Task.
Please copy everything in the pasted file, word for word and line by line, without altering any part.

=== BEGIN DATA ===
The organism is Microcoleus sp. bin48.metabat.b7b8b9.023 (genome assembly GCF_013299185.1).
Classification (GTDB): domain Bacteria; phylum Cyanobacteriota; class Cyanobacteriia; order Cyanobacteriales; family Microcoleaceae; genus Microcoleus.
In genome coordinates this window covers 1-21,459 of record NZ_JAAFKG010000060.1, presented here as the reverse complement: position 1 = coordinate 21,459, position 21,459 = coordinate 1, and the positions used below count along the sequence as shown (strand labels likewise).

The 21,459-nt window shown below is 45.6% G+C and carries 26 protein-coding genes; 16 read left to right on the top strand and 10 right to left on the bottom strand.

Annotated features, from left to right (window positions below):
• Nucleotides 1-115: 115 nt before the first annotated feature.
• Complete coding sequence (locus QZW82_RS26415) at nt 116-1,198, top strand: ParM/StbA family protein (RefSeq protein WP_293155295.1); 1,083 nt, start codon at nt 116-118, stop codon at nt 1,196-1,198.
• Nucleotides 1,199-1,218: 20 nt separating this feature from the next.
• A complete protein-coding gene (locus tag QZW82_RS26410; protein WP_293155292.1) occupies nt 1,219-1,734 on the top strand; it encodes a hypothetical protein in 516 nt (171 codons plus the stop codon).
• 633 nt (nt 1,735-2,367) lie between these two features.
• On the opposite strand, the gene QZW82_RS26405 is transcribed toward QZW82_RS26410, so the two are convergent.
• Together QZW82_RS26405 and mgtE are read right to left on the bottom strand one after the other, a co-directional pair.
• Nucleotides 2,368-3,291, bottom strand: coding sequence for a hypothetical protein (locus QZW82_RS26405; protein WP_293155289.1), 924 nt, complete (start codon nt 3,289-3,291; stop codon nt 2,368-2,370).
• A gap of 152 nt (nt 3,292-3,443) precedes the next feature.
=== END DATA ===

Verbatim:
The organism is Microcoleus sp. bin48.metabat.b7b8b9.023 (genome assembly GCF_013299185.1).
Classification (GTDB): domain Bacteria; phylum Cyanobacteriota; class Cyanobacteriia; order Cyanobacteriales; family Microcoleaceae; genus Microcoleus.
In genome coordinates this window covers 1-21,459 of record NZ_JAAFKG010000060.1, presented here as the reverse complement: position 1 = coordinate 21,459, position 21,459 = coordinate 1, and the positions used below count along the sequence as shown (strand labels likewise).

The 21,459-nt window shown below is 45.6% G+C and carries 26 protein-coding genes; 16 read left to right on the top strand and 10 right to left on the bottom strand.

Annotated features, from left to right (window positions below):
• Nucleotides 1-115: 115 nt before the first annotated feature.
• Complete coding sequence (locus QZW82_RS26415) at nt 116-1,198, top strand: ParM/StbA family protein (RefSeq protein WP_293155295.1); 1,083 nt, start codon at nt 116-118, stop codon at nt 1,196-1,198.
• Nucleotides 1,199-1,218: 20 nt separating this feature from the next.
• A complete protein-coding gene (locus tag QZW82_RS26410; protein WP_293155292.1) occupies nt 1,219-1,734 on the top strand; it encodes a hypothetical protein in 516 nt (171 codons plus the stop codon).
• 633 nt (nt 1,735-2,367) lie between these two features.
• On the opposite strand, the gene QZW82_RS26405 is transcribed toward QZW82_RS26410, so the two are convergent.
• Together QZW82_RS26405 and mgtE are read right to left on the bottom strand one after the other, a co-directional pair.
• Nucleotides 2,368-3,291, bottom strand: coding sequence for a hypothetical protein (locus QZW82_RS26405; protein WP_293155289.1), 924 nt, complete (start codon nt 3,289-3,291; stop codon nt 2,368-2,370).
• A gap of 152 nt (nt 3,292-3,443) precedes the next feature.